Buckminster R. Fuller's World Game and ModelEarth Compared.
(The bellow text is to be understood as a draft; not firm enough in any conclusions, but good enough, perhaps, to initiate a discussion?)
The fundamental difference between Buckminster R. Fuller's World Game and ModelEarth is that BRF's World Game is based mainly on solving problems that humanity is experiencing, whereas ModelEarth is based on creating desired results as outlined in Robert Fritz's Path of Least Resistance (Fritz 1984).
In Buckminster R. Fuller's World Game the vision of a better world is based on solutions suggested by individuals and teams that concentrate on solving the world's problems and the vision is shaped, to an extent, by BRF's ideas and inventions, only--Buckminster R. Fullers vision of a sustainable future is not shared by all.
I find it hard to find any records of instances of World Game played where it would be clear to see what criteria were used to decide which entries would be more successful than others.
But from what I could see from the material that I found on the Internet, it would seem that in World Game the actions meant to improve this world are motivated and driven by the unsatisfactory state of the world.
The above is based on what I could find about "World Game" in R. Buckminster Fuller's Critical Path (St. Martin Press, New York, N.Y. 10010, 1981, ISBN 0-312-17488-8), Thomas T.K. Zung's Buckminster Fuller: Anthology for the New Millennium (St. Martin Press, New York, N.Y. 10010, 2001, ISBN 0-312-26639-1), in R. Buckminster Fuller's Utopia or Oblivion: the prospects for humanity, Chp. 6.: The World Game--How to Make the World Work (p157) (The Overlook Press, R. F. D. 301, Woodstock, N. Y. 12498, 1969, SBN 0-87951-X), my correspondence with the Buckminster Fuller Institute:
ModelEarth, BFI - Correspondence,
and my correspondence with Medard Gabel.
ModelEarth objective is to first collectively design (in a model) the ideal state of affairs of any social entity regardless of its size (from the very minimally sized community to the whole global community) before starting devising ways of achieving that ideal state. This approach follows the idea that it is easier to achieve something that we know what it is, rather than trying to make things ideal, without first knowing what the "ideal" actually should be.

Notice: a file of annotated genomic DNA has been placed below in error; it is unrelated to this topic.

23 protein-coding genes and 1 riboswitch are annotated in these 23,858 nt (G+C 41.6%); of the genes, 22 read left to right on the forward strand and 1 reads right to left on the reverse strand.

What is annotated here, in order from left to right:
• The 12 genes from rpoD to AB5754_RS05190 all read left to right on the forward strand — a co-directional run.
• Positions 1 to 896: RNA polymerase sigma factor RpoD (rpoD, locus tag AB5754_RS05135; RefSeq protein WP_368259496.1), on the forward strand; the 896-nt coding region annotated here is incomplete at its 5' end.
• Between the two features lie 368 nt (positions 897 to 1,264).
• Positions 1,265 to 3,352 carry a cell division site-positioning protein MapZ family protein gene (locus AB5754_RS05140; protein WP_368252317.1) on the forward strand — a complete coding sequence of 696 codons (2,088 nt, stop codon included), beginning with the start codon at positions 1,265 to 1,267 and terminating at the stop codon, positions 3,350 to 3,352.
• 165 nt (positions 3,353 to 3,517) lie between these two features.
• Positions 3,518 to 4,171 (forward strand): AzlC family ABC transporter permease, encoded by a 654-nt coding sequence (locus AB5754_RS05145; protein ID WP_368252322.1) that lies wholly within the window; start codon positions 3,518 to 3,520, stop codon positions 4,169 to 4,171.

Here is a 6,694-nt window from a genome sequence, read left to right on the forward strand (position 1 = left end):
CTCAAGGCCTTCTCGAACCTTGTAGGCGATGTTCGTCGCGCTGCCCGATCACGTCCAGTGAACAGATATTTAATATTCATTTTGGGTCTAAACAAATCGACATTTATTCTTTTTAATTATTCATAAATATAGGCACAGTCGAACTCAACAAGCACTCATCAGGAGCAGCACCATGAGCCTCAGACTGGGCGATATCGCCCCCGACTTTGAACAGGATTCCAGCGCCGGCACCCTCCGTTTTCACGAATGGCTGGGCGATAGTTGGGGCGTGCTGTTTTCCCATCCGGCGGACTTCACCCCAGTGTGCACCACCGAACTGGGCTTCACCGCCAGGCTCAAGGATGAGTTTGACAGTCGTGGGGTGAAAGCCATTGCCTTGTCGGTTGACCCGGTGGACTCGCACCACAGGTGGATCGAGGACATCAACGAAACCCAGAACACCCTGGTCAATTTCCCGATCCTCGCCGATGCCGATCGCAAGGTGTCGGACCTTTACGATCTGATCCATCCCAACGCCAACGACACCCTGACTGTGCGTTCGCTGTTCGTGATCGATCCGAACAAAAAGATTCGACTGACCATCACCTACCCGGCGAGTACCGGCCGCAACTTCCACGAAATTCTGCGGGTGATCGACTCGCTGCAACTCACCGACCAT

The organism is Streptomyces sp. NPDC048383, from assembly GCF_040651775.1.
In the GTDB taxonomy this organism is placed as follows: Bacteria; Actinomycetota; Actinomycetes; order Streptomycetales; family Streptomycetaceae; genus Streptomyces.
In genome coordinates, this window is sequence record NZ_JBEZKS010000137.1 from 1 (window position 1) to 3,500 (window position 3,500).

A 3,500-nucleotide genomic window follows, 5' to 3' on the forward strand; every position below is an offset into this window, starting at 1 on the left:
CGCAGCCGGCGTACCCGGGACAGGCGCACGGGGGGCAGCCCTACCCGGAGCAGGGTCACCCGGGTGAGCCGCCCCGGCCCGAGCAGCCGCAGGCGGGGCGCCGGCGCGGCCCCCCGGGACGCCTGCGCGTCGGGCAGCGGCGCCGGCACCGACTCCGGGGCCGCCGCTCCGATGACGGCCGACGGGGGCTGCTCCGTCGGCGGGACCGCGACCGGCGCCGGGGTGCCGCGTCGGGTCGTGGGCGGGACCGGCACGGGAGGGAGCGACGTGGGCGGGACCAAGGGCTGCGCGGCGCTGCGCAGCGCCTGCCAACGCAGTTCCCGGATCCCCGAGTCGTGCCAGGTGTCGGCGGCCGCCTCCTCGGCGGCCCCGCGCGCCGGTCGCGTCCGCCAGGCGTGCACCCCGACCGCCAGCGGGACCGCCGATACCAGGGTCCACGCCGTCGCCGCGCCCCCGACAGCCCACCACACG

In ModelEarth the actions are motivated and driven by the desire to get as close as possible to the ideal presented in the model.
In ModelEarth it is ideas inputted by anyone that compete for the ideal design, not individuals.
Modeling could be employed in designing an ideal state of being for any social entity of any size--from a group of humans (conflict resolution) to the whole global society.
In order to achieve an ecologically and socially sustainable future we, collectively, have to first decide what a "sustainable" future should be. Then, after we know what a sustainable future agreeable to all should be, we can decide the steps how to achieve this ideal.
If we don't agree on what our collective "sustainable" future should be, reconciling differences in real life would be very costly--this could even prevent us from achieving sustainability ever.
The concept of designing the future co-operatively is based on what I understand to be Mahayana (please see modelearth.org/mahaecosoc.html ) and The Path of Least Resistance by Robert Fritz.
(Salem, MA, DMA, Inc., 1984, ISBN: 0-930641-00-0).
It could, perhaps, be argued that by using RBF's approach one would eventually arrive at the same results as by using the approach of ModelEarth concept. The main difference would be that in World Game, despite continuous solving of problems by "playing", the differences among the Earth inhabitants would continue resolving in real life with costly results creating an endless stream of problems needing to be addressed and "played" in World Game continuously, whereas most such problems would be resolved "in modelo" by the ModelEarth approach without any real life consequences.